Generally speaking, when a person buys a property with someone else, they do so with a spouse or partner. However, with the price of real estate these days in most major cities, just as people rent houses on a share basis, so are more and more people opting to buy with a friend or business partner, either to live in together or to rent out as an investment.
Buying an investment property with friends can be exciting, especially at first, but you must plan ahead in case circumstances change. For example, one partner might want out and things can become messy.
Importance of Legal Advice
It is imperative you obtain legal advice from your solicitor before purchasing with another buyer. When setting up the legal side of things, you must approach the process with worst-case scenarios in mind. It might sound morbid, but you have to decide what will happen to the property if you have a falling out with your friend or if one of you needs to sell out for any reason.
While everyone’s circumstances are different, you should use the following as a basis when setting up your investment:
- Establish a sinking fund to cover repairs and for periods when the property is vacant
- The agreed time to hold the property before you consider selling
- A plan to pay for unforeseen costs
- If one partner wants to sell out their portion to another owner, how will the sale price be determined?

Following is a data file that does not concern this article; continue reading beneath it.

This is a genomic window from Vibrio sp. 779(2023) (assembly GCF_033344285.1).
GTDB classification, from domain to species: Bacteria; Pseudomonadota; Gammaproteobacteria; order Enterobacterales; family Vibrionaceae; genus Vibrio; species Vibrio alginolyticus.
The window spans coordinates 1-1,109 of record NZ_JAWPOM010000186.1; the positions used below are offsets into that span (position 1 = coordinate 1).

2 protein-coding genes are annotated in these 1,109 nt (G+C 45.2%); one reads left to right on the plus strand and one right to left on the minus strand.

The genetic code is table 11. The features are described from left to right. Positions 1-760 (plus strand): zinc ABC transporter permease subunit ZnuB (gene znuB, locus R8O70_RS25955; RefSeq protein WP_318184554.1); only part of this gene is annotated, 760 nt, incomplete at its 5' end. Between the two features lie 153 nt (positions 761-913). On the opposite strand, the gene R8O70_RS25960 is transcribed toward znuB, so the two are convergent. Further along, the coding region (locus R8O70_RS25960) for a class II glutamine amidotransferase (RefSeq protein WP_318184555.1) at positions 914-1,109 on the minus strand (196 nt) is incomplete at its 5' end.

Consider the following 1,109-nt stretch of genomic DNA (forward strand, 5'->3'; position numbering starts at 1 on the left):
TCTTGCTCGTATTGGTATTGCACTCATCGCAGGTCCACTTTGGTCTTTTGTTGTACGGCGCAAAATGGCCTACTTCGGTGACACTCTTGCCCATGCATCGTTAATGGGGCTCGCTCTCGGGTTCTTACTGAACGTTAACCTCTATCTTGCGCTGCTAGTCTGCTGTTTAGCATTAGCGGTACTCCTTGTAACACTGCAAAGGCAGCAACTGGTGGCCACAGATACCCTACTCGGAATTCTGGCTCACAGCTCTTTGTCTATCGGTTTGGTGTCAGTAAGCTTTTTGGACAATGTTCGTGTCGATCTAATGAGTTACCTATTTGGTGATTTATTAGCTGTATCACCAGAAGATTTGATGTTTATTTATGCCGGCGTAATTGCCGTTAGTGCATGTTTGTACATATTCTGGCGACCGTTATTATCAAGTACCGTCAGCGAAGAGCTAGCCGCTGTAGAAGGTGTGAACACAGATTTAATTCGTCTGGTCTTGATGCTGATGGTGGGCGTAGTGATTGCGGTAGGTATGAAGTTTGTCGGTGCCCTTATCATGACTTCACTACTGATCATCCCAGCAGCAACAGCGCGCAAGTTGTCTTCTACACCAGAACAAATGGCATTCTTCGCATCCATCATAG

- How will you determine the rent and tenant?
- Who and how much will each of you contribute to the deposit?
- How would you resolve disputes should they arise?
The two types of contract available are Joint Tenancy and Tenancy in Common. Both types of contract allow for the owners to sell their share of the property to someone else, but they are different in other crucial ways.
As a joint tenant you are entitled to possession of entire property, but if you die, your Joint Tenant automatically owns the property no matter what your will says. Therefore this type of contract is normally only used by people in a close relationship
If the contract specifies that you and your co-owner are Tenants in Common, that means that you can leave your share to a friend, child or other person in your will. This form of ownership is suitable for people making a business venture, or for friends who are using shared ownership as a means of getting into the market at a lower figure than if they were to buy a whole property by themselves.
You must consider the legal implications of the method of co-ownership you choose and it’s important to iron out any issues from the beginning so there is no confusion later on. Think about buying with like-minded people with similar goals and make sure you feel confident the other owners are financially secure enough to make their repayments.
Detailed advice from your legal representative is vital and a formal, written agreement can be put together to avoid disappointments. Always obtain your own individual legal advice as it relates to your specific circumstances.